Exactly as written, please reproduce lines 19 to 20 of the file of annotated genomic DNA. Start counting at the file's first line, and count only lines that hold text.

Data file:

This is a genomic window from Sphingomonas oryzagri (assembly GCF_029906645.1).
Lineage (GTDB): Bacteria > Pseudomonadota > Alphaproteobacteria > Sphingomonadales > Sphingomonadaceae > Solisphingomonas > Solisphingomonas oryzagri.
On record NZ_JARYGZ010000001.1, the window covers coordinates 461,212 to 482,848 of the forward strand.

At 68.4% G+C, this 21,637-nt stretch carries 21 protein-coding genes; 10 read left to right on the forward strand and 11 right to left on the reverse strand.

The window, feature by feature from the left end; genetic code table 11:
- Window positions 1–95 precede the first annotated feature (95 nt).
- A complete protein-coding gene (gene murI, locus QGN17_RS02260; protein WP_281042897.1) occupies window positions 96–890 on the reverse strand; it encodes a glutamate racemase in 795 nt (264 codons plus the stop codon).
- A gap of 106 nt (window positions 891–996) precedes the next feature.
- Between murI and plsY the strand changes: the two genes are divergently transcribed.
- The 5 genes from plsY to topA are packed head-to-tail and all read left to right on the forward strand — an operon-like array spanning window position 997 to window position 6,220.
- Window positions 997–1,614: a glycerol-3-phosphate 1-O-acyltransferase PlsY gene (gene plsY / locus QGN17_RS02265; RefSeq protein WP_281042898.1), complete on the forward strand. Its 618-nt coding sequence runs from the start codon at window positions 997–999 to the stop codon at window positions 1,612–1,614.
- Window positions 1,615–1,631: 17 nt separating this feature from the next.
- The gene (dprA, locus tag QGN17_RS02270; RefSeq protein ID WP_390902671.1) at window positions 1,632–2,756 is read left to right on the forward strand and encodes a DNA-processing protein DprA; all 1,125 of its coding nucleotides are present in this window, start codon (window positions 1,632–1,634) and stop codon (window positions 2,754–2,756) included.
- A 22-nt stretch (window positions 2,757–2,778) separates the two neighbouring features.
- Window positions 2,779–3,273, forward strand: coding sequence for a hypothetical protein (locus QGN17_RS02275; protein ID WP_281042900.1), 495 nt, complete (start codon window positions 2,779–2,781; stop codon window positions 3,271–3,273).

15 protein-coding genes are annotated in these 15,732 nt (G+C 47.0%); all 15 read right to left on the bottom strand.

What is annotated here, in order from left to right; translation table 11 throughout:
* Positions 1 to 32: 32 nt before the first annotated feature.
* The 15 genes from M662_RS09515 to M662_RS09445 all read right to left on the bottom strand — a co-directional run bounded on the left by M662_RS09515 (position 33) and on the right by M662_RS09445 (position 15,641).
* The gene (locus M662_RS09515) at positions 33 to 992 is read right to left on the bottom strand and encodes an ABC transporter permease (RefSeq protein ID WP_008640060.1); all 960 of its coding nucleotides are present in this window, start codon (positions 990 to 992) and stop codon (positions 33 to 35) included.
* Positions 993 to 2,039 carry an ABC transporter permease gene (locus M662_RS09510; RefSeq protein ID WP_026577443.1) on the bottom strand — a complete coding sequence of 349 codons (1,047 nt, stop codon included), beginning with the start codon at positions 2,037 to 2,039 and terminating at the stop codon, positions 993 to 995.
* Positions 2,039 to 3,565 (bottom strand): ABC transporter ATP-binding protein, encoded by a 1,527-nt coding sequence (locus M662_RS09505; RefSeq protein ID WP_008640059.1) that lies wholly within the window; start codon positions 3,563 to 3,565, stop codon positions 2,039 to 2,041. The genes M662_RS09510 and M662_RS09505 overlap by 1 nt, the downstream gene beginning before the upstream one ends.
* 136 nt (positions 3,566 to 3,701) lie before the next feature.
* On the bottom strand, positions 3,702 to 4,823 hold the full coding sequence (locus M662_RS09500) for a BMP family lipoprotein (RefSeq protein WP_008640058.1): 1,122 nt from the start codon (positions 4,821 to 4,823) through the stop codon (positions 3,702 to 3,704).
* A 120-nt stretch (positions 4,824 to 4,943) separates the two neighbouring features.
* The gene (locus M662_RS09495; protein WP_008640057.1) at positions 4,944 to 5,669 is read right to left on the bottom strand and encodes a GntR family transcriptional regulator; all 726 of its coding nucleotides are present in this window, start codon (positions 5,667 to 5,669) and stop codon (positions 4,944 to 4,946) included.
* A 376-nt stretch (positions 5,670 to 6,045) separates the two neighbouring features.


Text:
* The 15 genes from M662_RS09515 to M662_RS09445 all read right to left on the bottom strand — a co-directional run bounded on the left by M662_RS09515 (position 33) and on the right by M662_RS09445 (position 15,641).
* The gene (locus M662_RS09515) at positions 33 to 992 is read right to left on the bottom strand and encodes an ABC transporter permease (RefSeq protein ID WP_008640060.1); all 960 of its coding nucleotides are present in this window, start codon (positions 990 to 992) and stop codon (positions 33 to 35) included.